We study how parties balance the benefits of disciplined programmatic campaigning with the electoral appeal of charismatic, but potentially less faithful candidates. We incorporate the well known collective action problem arising from candidates’ inability to fully internalize the fruits of programmatic brand-building. While parties may strategically use promotions to overcome this problem, we show that when highly charismatic candidates bring strong electoral rewards, the party may be unable to commit to promoting based on programmatic effort over charisma. We further demonstrate how electoral volatility and parties’ in-group loyalties shape their ability to achieve such credible commitment. Volatility increases the focus on candidate charisma and decreases programmatic campaigning, but only among parties with weak group attachments. Parties with loyal partisans place emphasis on both candidate charisma and programmatic messaging. Empirical analyses of cross-national data and quantitative and qualitative case studies in Brazil, Austria and Spain support our predictions.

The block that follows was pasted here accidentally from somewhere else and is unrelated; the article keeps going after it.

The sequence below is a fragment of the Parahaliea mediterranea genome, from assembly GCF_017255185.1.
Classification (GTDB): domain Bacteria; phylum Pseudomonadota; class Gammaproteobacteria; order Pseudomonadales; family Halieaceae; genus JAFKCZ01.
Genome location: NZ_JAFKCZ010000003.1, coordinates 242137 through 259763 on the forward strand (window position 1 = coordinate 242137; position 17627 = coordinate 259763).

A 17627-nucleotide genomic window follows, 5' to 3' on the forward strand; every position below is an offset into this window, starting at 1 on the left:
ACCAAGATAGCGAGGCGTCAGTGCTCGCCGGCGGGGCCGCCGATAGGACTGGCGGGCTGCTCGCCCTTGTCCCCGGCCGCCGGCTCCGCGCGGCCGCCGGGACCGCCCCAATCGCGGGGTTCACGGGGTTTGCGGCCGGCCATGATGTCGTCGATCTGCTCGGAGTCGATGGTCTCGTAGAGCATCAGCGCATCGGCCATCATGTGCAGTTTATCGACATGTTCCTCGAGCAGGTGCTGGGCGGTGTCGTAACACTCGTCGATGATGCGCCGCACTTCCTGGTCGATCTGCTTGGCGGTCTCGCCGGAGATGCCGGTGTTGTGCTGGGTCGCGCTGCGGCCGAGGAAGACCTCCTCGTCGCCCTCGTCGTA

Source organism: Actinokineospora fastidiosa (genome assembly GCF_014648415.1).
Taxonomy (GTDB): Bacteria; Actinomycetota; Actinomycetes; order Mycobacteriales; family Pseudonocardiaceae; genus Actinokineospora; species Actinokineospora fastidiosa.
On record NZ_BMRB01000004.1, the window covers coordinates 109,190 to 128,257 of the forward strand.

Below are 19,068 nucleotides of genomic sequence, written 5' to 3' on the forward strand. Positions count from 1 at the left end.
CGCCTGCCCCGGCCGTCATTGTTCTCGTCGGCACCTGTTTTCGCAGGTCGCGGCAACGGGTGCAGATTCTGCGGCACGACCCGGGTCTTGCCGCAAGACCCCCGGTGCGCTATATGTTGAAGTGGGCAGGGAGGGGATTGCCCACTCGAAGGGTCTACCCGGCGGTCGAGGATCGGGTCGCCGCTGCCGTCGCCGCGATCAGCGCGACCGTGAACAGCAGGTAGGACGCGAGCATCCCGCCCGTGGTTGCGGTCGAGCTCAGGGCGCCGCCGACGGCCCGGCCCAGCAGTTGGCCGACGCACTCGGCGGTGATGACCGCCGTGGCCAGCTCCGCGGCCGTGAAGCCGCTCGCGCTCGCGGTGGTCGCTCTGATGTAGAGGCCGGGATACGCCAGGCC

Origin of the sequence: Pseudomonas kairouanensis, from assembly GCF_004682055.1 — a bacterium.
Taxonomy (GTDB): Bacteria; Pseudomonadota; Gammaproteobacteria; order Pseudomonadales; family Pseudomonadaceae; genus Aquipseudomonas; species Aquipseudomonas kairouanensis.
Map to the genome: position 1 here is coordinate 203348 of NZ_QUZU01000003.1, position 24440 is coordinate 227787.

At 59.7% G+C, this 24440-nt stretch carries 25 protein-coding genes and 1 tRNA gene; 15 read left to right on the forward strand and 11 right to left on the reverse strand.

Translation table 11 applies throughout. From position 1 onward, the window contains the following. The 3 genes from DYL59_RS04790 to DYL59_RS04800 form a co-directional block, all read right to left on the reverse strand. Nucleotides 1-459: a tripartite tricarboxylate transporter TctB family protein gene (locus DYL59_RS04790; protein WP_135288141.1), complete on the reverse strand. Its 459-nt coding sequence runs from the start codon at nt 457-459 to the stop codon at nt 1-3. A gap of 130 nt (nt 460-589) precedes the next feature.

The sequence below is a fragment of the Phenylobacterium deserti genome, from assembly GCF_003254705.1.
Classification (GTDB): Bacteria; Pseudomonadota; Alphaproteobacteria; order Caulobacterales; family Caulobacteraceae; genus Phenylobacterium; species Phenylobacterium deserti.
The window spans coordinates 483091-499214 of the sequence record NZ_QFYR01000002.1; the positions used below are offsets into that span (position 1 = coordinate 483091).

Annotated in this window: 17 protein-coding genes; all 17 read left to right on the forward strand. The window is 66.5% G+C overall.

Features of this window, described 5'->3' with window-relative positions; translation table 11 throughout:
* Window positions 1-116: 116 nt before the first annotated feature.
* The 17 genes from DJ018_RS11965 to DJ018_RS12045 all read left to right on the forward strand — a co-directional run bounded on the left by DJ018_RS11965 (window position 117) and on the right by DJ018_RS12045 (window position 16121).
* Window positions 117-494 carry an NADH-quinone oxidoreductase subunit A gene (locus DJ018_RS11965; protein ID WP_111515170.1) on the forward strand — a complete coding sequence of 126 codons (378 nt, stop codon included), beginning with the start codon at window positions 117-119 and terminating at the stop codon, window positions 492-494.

Discussant: Spyros Kosmidis (Oxford)